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Screenshot via BBC

Five shitty things in British politics to make Donald Trump feel at home

Welcome Mr President!

Air Force One has officially landed on UK shores for US President Donald Trump’s three-day state visit, during which he’ll meet with members of the Royal family and chat to the outgoing Prime Minister Theresa May about climate change and cybersecurity.

Before the wheels had even hit the tarmac, Trump was already sending for Sadiq Khan, the Mayor of London, for being a “stone cold loser,” who should “focus on crime in London” after the Labour Party politician criticised the rolling out of the red carpet for the US President. “Er, excuse me Mr Trump,” sincere twitter collectively quote tweeted, “where’s the statesmanship, the eloquence the dignity?!”

Despite the inflating of the banterous baby blimp and the readying of the ‘cockwomble tango twazzock’ placards, Trump actually finds himself visiting a country not too dissimilar from his own. Here’s a helpful list of 5 archaic practices in the UK that will make him feel right at home.


The draconian measures in place to stop absolutely anyone from entering the US are carried out by its Immigration and Customs Enforcement body (ICE), formed in 2003 as a reactionary precaution following 9/11. ICE has hit the headlines of late centring around its heavy-handed approach, criticisms of racial profiling, and their policy of separating children from parents at the border. Trump signed an executive order in 2017 to increase ICE staff by 10,000 and also expanded the group’s powers. The official Homeland Security website claims that 256,085 “aliens” were “removed” from the country in 2018 alone.

May herself is no stranger to archaic immigration practices. As home secretary she created a “hostile environment” for illegal immigrants, authorising the roll out of vans to areas of London with high migration carrying banners that literally told people to go home: “In the UK illegally? Go home or face arrest.” Not much changed after she moved into the top job in 2016. Taken over by Amber Rudd, who has since resigned over a succession of enormous fuck ups, the Home Office continued its racist agenda, most notably in the form of the Windrush scandal in which at least 83 people were wrongly deported and 11 died as a result. Welcome to the US of K baby!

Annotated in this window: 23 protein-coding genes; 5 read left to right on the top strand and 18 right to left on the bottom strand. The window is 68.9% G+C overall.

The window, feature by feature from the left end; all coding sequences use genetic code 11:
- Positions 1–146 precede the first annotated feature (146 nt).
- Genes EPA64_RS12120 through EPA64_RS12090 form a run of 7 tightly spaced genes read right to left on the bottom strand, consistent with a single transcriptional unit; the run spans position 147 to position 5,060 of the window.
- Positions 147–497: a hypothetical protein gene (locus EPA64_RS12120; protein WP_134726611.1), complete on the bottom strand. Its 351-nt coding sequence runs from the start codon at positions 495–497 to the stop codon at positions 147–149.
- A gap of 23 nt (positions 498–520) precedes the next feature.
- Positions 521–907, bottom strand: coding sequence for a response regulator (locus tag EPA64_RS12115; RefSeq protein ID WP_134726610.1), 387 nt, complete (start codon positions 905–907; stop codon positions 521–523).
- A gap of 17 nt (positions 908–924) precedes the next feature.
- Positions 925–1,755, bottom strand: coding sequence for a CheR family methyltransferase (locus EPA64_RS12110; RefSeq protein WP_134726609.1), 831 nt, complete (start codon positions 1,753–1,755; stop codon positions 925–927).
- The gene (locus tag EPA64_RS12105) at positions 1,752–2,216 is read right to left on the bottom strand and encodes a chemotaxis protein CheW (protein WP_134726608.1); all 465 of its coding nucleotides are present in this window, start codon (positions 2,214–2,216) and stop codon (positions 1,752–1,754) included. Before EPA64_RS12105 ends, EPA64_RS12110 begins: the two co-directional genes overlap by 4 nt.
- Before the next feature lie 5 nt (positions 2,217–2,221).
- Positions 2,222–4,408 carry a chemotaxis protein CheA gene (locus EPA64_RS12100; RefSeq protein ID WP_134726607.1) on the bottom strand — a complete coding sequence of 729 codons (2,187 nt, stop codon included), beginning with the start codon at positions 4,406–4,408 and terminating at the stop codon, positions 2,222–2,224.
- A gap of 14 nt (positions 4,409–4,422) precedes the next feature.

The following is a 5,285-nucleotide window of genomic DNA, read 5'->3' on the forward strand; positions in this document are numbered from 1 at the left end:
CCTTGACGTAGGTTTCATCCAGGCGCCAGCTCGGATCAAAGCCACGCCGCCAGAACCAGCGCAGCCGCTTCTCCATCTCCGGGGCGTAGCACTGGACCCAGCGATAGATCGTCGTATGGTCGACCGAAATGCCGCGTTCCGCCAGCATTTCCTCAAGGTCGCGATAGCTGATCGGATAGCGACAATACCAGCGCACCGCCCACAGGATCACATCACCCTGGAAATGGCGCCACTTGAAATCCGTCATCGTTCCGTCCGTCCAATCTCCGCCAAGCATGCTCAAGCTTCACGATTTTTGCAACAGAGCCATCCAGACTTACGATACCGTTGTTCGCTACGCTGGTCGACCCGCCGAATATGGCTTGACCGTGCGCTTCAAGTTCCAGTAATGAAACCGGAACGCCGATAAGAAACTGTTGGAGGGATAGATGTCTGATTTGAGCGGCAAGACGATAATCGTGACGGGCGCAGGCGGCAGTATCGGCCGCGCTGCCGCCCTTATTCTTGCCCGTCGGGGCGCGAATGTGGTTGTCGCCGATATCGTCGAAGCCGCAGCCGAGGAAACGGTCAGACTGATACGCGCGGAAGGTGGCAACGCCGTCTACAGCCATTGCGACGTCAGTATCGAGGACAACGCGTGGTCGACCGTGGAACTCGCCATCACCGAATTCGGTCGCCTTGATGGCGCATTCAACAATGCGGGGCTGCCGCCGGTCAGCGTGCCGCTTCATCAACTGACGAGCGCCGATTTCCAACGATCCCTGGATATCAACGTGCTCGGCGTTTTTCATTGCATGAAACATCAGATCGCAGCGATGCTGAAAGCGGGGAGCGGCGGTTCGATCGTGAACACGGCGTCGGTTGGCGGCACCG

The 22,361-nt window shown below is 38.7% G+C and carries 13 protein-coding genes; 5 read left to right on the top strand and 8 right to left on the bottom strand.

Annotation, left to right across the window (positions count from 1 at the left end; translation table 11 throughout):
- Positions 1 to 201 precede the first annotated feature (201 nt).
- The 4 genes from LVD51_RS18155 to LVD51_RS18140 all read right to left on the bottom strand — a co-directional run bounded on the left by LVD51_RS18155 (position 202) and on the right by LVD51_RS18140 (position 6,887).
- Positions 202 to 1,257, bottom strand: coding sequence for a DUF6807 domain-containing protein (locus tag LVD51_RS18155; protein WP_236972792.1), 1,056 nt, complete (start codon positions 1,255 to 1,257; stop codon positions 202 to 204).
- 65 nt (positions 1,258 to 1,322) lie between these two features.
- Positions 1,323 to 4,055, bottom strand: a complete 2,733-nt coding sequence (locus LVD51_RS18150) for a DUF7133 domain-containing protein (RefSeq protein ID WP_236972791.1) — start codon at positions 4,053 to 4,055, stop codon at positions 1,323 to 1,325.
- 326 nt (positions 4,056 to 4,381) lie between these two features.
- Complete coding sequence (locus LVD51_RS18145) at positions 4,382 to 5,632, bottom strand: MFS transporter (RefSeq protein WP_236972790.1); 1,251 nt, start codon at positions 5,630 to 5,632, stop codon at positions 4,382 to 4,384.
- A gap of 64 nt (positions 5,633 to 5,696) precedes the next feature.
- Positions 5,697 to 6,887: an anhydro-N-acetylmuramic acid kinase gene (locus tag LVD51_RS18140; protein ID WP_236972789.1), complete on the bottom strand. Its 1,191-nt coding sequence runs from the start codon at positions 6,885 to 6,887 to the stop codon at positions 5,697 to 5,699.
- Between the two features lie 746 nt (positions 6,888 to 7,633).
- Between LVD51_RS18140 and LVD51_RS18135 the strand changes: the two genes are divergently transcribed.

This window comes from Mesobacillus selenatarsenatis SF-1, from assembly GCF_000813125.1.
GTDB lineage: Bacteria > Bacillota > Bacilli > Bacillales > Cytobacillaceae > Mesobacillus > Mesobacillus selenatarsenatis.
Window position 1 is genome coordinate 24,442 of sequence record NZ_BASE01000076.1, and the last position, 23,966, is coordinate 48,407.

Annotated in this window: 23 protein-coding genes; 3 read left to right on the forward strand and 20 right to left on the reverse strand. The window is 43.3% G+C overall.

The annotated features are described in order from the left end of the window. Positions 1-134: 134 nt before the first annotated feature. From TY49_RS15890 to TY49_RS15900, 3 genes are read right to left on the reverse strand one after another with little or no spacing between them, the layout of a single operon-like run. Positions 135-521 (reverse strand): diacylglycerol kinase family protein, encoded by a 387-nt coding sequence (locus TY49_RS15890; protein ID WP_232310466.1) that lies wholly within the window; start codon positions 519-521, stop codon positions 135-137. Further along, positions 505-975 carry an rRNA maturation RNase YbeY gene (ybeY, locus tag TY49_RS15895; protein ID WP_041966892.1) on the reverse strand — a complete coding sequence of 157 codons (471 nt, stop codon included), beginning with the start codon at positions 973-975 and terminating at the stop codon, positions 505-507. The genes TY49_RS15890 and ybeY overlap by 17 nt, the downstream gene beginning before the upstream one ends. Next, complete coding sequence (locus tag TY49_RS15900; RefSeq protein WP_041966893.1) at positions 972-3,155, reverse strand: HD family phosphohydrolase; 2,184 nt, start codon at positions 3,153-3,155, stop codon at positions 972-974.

Abortion bans with varying levels of severity are currently sweeping across the United States – Alabama recently introduced a near total ban (except if the mother’s life is at risk) even for those seeking the procedure after a rape or incest, and in Texas hardcore “pro-lifers” genuinely want to kill mothers for terminating pregnancies after tabling a bill that would allow the death penalty for unauthorised abortions. Georgia also recently joined the country’s anti-abortion wave, passing a “heartbeat bill” in early May that renders abortion after 6 weeks illegal, despite many women not being able to detect their pregnancy until long after this window.

While Ireland voted to repeal the 8th amendment, which gave an unborn foetus equal rights to its mother, Northern Ireland is still trapped long in the past by its laws which are among the strictest in the world and more restrictive than most of the legislation in being passed in the US. Many of the laws passed in the states are yet to be implemented – Georgia’s is planned to come into force in January 2020 and is expected to face fierce opposition in the highest courts – but people in Northern Ireland have been facing an absolute ban from the moment of conception since 1861 and if violated can face life imprisonment.